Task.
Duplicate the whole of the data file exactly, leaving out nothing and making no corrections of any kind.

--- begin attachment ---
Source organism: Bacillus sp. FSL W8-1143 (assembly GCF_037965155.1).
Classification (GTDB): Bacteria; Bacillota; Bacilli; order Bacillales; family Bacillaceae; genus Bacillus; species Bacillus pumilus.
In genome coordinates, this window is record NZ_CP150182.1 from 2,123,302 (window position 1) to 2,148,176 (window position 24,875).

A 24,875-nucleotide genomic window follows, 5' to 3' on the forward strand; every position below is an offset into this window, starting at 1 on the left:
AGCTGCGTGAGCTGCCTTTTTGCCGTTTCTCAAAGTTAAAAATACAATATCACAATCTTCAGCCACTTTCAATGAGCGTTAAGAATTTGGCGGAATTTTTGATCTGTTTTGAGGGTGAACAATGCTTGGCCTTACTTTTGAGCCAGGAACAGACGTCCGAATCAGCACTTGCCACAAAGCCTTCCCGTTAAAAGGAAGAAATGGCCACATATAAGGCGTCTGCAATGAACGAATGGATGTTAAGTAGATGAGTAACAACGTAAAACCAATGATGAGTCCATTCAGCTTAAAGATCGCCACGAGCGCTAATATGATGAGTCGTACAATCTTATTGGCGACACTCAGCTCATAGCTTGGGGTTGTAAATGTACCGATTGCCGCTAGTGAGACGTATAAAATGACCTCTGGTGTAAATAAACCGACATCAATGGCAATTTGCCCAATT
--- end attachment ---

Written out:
Source organism: Bacillus sp. FSL W8-1143 (assembly GCF_037965155.1).
Classification (GTDB): Bacteria; Bacillota; Bacilli; order Bacillales; family Bacillaceae; genus Bacillus; species Bacillus pumilus.
In genome coordinates, this window is record NZ_CP150182.1 from 2,123,302 (window position 1) to 2,148,176 (window position 24,875).

A 24,875-nucleotide genomic window follows, 5' to 3' on the forward strand; every position below is an offset into this window, starting at 1 on the left:
AGCTGCGTGAGCTGCCTTTTTGCCGTTTCTCAAAGTTAAAAATACAATATCACAATCTTCAGCCACTTTCAATGAGCGTTAAGAATTTGGCGGAATTTTTGATCTGTTTTGAGGGTGAACAATGCTTGGCCTTACTTTTGAGCCAGGAACAGACGTCCGAATCAGCACTTGCCACAAAGCCTTCCCGTTAAAAGGAAGAAATGGCCACATATAAGGCGTCTGCAATGAACGAATGGATGTTAAGTAGATGAGTAACAACGTAAAACCAATGATGAGTCCATTCAGCTTAAAGATCGCCACGAGCGCTAATATGATGAGTCGTACAATCTTATTGGCGACACTCAGCTCATAGCTTGGGGTTGTAAATGTACCGATTGCCGCTAGTGAGACGTATAAAATGACCTCTGGTGTAAATAAACCGACATCAATGGCAATTTGCCCAATT